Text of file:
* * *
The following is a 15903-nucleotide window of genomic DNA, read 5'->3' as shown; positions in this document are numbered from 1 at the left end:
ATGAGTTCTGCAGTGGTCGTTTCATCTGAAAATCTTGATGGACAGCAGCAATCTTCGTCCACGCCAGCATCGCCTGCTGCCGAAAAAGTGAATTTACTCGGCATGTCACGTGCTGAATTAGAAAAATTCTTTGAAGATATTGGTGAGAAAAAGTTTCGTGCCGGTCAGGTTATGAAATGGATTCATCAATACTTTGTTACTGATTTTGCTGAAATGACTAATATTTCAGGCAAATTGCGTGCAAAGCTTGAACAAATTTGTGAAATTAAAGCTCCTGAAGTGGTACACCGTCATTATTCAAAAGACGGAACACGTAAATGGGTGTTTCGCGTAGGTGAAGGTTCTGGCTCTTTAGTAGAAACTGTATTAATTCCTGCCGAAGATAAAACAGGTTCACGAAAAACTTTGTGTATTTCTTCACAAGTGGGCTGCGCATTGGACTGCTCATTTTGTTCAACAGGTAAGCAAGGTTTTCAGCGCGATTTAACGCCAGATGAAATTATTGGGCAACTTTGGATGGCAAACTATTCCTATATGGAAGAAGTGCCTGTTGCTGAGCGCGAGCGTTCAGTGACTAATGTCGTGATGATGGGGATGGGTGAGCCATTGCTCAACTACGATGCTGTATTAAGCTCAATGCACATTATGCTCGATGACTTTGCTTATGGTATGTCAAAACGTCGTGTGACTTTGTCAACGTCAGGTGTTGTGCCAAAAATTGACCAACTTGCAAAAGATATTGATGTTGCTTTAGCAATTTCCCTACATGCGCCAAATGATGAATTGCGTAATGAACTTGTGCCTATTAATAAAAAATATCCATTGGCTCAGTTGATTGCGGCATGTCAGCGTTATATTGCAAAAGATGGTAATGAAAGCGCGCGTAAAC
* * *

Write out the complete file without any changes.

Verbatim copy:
The following is a 15903-nucleotide window of genomic DNA, read 5'->3' as shown; positions in this document are numbered from 1 at the left end:
ATGAGTTCTGCAGTGGTCGTTTCATCTGAAAATCTTGATGGACAGCAGCAATCTTCGTCCACGCCAGCATCGCCTGCTGCCGAAAAAGTGAATTTACTCGGCATGTCACGTGCTGAATTAGAAAAATTCTTTGAAGATATTGGTGAGAAAAAGTTTCGTGCCGGTCAGGTTATGAAATGGATTCATCAATACTTTGTTACTGATTTTGCTGAAATGACTAATATTTCAGGCAAATTGCGTGCAAAGCTTGAACAAATTTGTGAAATTAAAGCTCCTGAAGTGGTACACCGTCATTATTCAAAAGACGGAACACGTAAATGGGTGTTTCGCGTAGGTGAAGGTTCTGGCTCTTTAGTAGAAACTGTATTAATTCCTGCCGAAGATAAAACAGGTTCACGAAAAACTTTGTGTATTTCTTCACAAGTGGGCTGCGCATTGGACTGCTCATTTTGTTCAACAGGTAAGCAAGGTTTTCAGCGCGATTTAACGCCAGATGAAATTATTGGGCAACTTTGGATGGCAAACTATTCCTATATGGAAGAAGTGCCTGTTGCTGAGCGCGAGCGTTCAGTGACTAATGTCGTGATGATGGGGATGGGTGAGCCATTGCTCAACTACGATGCTGTATTAAGCTCAATGCACATTATGCTCGATGACTTTGCTTATGGTATGTCAAAACGTCGTGTGACTTTGTCAACGTCAGGTGTTGTGCCAAAAATTGACCAACTTGCAAAAGATATTGATGTTGCTTTAGCAATTTCCCTACATGCGCCAAATGATGAATTGCGTAATGAACTTGTGCCTATTAATAAAAAATATCCATTGGCTCAGTTGATTGCGGCATGTCAGCGTTATATTGCAAAAGATGGTAATGAAAGCGCGCGTAAAC